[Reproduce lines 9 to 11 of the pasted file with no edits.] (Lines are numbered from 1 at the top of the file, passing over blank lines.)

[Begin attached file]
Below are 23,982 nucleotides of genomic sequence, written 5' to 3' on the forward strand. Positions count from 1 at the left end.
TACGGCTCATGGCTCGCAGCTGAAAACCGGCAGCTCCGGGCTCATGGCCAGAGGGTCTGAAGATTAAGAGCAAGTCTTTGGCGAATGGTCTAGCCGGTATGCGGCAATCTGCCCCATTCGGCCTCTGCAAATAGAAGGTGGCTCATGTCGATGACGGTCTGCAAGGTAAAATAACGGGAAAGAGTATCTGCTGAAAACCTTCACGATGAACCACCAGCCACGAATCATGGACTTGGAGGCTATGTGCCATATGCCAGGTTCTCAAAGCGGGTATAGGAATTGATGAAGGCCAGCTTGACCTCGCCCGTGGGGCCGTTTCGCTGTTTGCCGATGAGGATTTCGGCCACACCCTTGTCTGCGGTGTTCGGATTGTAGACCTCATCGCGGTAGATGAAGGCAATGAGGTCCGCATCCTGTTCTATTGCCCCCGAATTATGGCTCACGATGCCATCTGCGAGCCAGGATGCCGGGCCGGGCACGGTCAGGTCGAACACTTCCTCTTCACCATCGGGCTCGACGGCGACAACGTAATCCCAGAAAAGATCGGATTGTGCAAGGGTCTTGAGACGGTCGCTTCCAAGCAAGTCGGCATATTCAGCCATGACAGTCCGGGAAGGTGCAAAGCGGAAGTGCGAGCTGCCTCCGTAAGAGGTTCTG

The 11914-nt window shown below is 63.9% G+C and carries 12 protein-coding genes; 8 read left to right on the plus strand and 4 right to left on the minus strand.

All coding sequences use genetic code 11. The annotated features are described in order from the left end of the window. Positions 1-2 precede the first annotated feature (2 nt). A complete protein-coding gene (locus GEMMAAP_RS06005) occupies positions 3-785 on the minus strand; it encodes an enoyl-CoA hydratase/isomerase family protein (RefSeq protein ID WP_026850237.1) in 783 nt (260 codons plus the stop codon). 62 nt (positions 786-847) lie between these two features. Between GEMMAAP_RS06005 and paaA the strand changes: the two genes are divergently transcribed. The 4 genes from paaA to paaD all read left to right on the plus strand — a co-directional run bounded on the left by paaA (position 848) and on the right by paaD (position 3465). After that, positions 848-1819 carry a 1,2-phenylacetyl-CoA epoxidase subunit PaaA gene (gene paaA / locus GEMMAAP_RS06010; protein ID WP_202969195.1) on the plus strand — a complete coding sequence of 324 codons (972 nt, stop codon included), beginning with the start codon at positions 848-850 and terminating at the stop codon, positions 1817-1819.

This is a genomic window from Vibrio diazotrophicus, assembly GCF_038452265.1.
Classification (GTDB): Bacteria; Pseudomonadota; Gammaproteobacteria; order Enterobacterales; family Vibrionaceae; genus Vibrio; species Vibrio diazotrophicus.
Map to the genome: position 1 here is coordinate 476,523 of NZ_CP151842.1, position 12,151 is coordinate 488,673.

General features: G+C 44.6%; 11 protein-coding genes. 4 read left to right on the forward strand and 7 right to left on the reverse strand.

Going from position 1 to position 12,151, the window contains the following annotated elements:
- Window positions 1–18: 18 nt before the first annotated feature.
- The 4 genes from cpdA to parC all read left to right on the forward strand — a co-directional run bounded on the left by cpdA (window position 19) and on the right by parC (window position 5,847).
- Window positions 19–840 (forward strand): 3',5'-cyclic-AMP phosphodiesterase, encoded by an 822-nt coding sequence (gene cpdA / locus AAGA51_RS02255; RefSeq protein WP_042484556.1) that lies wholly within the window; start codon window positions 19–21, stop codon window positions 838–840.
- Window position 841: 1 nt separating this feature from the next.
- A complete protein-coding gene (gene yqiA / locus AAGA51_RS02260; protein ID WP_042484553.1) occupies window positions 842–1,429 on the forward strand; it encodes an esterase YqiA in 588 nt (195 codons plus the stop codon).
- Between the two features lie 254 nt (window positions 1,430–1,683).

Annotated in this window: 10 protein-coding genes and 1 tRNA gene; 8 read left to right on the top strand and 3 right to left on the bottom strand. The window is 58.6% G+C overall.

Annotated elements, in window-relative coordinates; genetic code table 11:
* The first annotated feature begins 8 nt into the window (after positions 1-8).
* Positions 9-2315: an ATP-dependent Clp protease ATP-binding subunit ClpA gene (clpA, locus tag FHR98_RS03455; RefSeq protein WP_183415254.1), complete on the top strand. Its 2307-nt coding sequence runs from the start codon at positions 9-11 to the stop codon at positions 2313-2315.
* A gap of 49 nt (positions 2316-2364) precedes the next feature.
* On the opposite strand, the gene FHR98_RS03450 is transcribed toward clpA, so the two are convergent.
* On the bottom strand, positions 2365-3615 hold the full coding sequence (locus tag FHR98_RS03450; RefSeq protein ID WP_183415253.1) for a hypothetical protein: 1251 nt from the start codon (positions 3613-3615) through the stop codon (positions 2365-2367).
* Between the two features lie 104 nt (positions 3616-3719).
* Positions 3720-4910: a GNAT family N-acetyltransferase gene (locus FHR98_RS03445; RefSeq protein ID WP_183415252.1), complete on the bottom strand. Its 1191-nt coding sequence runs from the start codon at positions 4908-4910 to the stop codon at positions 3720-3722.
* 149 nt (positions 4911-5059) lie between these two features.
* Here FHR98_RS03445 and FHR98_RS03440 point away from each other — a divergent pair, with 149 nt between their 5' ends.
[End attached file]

Going from position 1 to position 12,151, the window contains the following annotated elements:
- Window positions 1–18: 18 nt before the first annotated feature.
- The 4 genes from cpdA to parC all read left to right on the forward strand — a co-directional run bounded on the left by cpdA (window position 19) and on the right by parC (window position 5,847).